ALL Spaniards recycle their olive oil. Many people have a contained for recycled oiled used for frying eggs and potatoes and (sometimes) another for frying fish. I only recycle the oil used when frying potatoes, eggs, croquetas because it’s still perfectly usable and tastes even better the second/third time around. We used store-bought containers with a thumb-flip lid and a metal sift/filter which separates the solids from the oils. You toss out the solids, of course, and have the oil leftover in the bottom of the container for your next use.
      Sorry to hear of your tortilla-flip-floor-flop. That must have been infuriating! They can be slippery! I’d just found the LaTienda pan today:
      LaTienda Tortilla Pan

  3. Sounds so good! Our variation includes a clove of garlic added when the onion is lost done.

    The first time I tried it, I used too little olive oil. I now use 1/2 cup (118ml)

    I have developed a ‘flip’ technique that I am sure is not authentic, but works for me. After putting the plate on top of the frying pan, I take a terry cloth kitchen towel that is folded lengthwise (usually two folds). The towel spans the plate and allows me use my thumbs on the plate side and my fingers are protected on the hot pan. Then I just align the handle and with one motion turn towards me. I do it over the sink, as MM suggests, but it has not failed me yet.

    Thanks, MM for you detailed recipe!

    1. Elaine, GREAT idea about the terry cloth! You’ll protect your fingers that way from getting hot oil burns. One could also use a yellow, absorbent kitchen cloth – which would be easily cleaned, too. Only thing with using cloths on the plate is that it may make the plate-hand contact much more slippery – depending on the cloth.

      1. OK, no garlic. (I did just use 1 cloves and it was added for the last 20 seconds before the onion was done. )
        Also, With my flipping technique, I am using both hands to hold onto the pan and the plate. Fingers on the bottom, thumbs on top and hold on tight -haha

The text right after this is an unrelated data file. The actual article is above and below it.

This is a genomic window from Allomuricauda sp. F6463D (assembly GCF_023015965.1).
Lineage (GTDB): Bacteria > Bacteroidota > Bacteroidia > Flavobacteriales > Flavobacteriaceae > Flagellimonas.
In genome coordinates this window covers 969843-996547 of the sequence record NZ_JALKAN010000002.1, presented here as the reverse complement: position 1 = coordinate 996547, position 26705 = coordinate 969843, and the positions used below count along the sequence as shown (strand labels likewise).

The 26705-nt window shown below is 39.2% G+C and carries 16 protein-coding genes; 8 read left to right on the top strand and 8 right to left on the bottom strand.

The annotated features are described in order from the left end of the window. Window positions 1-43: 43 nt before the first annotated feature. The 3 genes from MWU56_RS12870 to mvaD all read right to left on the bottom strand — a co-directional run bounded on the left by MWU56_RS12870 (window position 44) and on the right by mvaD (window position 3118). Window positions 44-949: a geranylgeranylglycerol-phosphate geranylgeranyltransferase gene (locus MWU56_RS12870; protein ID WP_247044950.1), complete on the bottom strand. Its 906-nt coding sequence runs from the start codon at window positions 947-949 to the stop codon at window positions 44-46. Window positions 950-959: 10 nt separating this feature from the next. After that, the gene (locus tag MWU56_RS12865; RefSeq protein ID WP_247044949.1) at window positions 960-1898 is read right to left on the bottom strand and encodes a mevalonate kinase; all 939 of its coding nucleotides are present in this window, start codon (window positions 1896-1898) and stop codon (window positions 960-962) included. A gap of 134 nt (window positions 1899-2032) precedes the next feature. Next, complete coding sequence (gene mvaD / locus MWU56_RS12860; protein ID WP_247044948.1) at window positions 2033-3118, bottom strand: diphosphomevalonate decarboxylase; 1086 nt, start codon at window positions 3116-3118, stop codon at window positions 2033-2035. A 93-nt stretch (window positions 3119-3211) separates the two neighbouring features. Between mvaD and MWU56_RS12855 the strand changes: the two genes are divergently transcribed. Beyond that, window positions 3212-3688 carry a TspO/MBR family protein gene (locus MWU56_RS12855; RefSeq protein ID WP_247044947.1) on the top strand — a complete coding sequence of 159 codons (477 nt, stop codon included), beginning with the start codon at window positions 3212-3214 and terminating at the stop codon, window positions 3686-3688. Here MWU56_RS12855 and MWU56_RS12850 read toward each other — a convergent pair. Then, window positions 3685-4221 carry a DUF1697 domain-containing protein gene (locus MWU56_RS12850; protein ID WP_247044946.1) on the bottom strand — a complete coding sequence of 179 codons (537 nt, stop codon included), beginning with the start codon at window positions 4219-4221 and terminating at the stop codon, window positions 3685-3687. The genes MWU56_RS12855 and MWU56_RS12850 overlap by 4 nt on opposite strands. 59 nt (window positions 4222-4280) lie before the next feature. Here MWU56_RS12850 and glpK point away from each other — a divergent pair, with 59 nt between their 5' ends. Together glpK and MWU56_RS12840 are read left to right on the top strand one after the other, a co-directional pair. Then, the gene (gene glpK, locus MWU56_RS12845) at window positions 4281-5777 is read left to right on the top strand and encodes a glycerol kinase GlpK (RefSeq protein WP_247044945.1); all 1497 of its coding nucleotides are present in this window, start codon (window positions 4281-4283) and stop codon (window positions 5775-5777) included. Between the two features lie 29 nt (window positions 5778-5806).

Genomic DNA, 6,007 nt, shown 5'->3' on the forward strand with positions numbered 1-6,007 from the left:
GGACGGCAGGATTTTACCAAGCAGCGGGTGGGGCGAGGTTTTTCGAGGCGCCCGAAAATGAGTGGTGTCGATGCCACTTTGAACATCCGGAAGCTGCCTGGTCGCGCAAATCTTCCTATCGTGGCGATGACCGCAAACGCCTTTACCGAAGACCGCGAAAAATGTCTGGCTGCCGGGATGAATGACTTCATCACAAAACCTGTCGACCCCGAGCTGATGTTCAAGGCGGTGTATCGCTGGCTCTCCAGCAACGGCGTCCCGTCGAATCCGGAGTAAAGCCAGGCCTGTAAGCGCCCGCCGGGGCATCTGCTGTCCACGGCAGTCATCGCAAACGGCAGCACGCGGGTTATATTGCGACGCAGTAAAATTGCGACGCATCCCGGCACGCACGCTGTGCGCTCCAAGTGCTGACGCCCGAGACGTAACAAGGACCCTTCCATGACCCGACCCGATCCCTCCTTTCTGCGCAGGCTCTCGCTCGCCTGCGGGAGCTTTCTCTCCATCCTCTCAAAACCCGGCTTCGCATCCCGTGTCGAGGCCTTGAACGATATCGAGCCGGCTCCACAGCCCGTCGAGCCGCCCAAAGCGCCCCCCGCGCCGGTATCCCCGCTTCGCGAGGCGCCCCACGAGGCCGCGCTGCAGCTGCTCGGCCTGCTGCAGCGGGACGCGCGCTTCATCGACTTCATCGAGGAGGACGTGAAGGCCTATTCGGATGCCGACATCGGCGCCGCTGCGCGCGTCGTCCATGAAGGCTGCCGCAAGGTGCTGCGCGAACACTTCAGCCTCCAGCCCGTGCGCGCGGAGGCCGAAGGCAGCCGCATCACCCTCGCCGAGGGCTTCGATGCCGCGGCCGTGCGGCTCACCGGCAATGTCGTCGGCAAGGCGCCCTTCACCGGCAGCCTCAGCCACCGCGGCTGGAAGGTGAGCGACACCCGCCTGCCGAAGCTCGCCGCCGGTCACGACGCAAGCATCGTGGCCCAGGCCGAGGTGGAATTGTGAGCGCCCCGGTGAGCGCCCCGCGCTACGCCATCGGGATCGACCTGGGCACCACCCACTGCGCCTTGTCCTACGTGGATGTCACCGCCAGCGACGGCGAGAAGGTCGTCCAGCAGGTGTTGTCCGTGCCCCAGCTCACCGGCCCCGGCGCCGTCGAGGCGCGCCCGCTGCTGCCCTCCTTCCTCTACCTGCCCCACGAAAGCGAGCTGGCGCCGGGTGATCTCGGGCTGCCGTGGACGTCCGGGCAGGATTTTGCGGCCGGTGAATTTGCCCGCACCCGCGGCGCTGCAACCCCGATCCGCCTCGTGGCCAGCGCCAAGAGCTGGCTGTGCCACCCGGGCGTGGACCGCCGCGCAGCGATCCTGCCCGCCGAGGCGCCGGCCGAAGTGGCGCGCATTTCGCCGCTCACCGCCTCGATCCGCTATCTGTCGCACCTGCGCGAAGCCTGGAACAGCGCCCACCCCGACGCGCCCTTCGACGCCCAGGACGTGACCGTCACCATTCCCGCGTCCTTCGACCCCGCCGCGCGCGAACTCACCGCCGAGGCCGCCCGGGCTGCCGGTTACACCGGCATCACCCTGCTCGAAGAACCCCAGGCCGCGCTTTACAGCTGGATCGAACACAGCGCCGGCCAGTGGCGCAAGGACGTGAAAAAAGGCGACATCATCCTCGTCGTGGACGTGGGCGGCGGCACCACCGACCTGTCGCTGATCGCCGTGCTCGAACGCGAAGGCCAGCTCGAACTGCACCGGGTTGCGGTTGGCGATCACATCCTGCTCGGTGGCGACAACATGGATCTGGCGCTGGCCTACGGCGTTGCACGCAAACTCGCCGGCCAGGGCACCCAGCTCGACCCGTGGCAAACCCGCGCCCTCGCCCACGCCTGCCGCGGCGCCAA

1. Congratulations, elaine! It sounds like you’re following the standard Spanish-method, just like me. 🙂 May you enjoy MANY tortillas de patatas in the future!!

    1. I once added garlic to my tortilla and was politely criticised for doing it. “One doesn’t add garlic to a tortilla de patatas!“. But if you do add garlic, add it just before the onion is done as the garlic browns much much faster than the onion.

  4. Will absolutely try it with red peppers next time.
    I bought La Tienda’s tortillas pan when it was on sale a few years ago; well worth it. No more burned fingers; no more goop on the floor. 🙂

  5. Several years ago in Barcelona, I was out on a jet lag induced walk very early in the morning. The only bar open was in the square behind the Picasso Museum. I sat and watched the cook make a half dozen or so tortillas. Mine were never that good up until then. I realized what the difference was. 1-He was using the deep fryer turned way down to cook the potatoes and 2-He was adding the potatoes to the eggs when they were very warm . By adding the potatoes very warm you get a head start on cooking the center. Ever since, mine have been perfect. That and I use two pans to flip with!

  6. Hey, great recipe. I am glad to visit your site again. It was a great resource of info when I was living in Madrid years ago.